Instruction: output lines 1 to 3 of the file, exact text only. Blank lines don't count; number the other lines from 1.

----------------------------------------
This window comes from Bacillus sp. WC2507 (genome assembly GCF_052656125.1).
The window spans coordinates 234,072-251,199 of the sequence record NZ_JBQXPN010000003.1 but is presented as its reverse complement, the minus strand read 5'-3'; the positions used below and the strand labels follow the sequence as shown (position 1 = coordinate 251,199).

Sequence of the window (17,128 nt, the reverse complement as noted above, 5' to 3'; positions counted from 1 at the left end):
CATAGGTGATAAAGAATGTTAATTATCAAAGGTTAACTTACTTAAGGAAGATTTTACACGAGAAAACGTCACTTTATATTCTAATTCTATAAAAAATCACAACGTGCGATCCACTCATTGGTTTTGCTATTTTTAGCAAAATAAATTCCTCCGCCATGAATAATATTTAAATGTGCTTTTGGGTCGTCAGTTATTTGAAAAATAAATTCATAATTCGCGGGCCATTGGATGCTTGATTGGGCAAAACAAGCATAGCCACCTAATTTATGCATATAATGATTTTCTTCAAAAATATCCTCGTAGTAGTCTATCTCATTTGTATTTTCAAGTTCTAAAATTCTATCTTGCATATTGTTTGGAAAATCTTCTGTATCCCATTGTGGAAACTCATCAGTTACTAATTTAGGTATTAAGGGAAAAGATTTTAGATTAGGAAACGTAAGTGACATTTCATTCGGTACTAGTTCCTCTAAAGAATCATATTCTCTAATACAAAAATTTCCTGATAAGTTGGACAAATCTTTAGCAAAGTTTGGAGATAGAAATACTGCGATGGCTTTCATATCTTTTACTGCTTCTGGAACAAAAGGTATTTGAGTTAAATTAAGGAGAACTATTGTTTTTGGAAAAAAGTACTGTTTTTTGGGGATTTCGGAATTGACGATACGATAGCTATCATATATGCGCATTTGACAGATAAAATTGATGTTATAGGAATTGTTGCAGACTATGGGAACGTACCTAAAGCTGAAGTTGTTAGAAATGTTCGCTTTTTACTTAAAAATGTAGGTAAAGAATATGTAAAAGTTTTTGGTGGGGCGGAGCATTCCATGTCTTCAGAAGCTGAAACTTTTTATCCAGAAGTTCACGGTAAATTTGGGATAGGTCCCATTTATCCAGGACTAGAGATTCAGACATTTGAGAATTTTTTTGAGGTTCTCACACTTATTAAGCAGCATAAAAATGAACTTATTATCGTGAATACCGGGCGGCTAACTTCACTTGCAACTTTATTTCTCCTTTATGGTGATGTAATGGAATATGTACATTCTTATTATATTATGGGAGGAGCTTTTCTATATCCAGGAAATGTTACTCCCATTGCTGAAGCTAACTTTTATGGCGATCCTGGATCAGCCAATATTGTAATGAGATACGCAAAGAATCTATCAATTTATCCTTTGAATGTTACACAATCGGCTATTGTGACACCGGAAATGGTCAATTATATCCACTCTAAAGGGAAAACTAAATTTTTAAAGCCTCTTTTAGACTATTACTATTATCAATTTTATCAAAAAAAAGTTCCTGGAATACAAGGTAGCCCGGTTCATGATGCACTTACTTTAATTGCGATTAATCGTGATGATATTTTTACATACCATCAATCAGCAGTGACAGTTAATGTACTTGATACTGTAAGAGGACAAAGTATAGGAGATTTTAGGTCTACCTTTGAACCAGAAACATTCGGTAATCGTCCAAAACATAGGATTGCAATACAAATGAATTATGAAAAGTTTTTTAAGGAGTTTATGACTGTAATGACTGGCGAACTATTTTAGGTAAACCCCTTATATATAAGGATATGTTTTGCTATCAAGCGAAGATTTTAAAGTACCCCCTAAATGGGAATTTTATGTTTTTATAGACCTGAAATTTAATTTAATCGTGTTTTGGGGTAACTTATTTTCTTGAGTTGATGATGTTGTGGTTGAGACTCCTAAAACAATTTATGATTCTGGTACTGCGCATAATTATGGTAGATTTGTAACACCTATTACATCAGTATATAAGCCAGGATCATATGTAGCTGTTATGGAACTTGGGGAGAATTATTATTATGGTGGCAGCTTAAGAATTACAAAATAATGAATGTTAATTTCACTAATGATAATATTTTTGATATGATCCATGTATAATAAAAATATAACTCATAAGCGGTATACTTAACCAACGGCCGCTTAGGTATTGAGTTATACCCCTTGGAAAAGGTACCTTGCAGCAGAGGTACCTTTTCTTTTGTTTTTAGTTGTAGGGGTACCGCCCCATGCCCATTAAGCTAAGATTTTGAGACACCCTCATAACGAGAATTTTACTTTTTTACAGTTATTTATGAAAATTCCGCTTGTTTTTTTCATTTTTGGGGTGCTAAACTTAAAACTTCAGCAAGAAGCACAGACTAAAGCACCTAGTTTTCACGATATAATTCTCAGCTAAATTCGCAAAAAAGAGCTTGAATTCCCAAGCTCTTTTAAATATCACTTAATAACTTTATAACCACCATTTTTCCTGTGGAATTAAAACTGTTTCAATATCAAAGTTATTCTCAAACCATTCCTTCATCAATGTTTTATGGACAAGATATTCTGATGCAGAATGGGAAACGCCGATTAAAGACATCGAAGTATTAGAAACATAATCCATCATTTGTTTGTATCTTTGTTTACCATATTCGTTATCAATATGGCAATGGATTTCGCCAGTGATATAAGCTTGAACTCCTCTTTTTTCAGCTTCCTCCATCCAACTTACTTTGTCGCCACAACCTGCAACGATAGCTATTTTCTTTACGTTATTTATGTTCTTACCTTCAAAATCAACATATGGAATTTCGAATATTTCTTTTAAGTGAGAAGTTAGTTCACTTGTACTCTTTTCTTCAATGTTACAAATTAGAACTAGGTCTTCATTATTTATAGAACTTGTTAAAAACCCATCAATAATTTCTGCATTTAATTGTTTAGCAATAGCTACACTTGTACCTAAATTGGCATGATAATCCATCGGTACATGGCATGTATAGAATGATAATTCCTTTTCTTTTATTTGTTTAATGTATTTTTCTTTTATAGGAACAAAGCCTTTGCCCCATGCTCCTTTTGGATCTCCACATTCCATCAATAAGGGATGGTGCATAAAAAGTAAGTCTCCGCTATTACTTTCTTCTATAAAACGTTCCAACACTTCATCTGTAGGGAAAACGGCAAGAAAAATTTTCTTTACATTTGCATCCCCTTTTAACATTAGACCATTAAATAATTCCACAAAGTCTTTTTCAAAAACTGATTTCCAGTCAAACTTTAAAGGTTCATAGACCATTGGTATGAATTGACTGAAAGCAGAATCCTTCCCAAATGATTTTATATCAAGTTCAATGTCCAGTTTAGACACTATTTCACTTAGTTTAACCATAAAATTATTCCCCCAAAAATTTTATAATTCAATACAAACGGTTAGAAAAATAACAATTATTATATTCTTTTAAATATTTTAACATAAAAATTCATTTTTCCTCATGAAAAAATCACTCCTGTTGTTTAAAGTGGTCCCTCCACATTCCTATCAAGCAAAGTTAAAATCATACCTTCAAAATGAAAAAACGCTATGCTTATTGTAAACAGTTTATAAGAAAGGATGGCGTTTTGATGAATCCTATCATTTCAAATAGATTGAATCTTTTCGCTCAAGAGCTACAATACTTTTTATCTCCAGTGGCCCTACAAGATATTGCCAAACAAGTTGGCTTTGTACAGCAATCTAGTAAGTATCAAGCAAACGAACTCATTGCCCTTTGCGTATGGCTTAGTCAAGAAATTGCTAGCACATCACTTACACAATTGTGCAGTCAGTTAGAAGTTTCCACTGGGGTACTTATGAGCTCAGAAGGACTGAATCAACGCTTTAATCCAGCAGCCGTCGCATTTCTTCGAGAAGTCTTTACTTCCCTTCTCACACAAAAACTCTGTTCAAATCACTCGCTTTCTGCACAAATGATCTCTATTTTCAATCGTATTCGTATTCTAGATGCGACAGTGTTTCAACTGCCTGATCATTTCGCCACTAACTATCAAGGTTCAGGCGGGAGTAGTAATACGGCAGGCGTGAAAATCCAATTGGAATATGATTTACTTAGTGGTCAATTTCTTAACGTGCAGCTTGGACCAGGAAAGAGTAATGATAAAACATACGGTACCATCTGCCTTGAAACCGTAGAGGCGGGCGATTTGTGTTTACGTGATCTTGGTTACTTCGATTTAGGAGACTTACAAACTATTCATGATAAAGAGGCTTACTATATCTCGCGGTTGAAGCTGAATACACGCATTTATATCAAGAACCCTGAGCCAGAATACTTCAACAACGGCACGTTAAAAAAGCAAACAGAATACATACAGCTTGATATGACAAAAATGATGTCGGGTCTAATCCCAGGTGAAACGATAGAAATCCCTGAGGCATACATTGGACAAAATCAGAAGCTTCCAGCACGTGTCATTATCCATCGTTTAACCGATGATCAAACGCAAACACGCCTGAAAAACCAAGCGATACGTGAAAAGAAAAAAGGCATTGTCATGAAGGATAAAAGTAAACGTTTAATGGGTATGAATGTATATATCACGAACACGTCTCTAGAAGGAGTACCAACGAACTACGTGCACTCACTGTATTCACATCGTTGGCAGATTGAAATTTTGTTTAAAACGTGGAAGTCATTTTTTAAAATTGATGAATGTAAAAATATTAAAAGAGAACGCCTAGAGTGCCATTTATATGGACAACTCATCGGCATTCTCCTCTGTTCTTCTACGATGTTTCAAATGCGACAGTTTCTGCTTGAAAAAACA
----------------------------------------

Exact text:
This window comes from Bacillus sp. WC2507 (genome assembly GCF_052656125.1).
The window spans coordinates 234,072-251,199 of the sequence record NZ_JBQXPN010000003.1 but is presented as its reverse complement, the minus strand read 5'-3'; the positions used below and the strand labels follow the sequence as shown (position 1 = coordinate 251,199).

Sequence of the window (17,128 nt, the reverse complement as noted above, 5' to 3'; positions counted from 1 at the left end):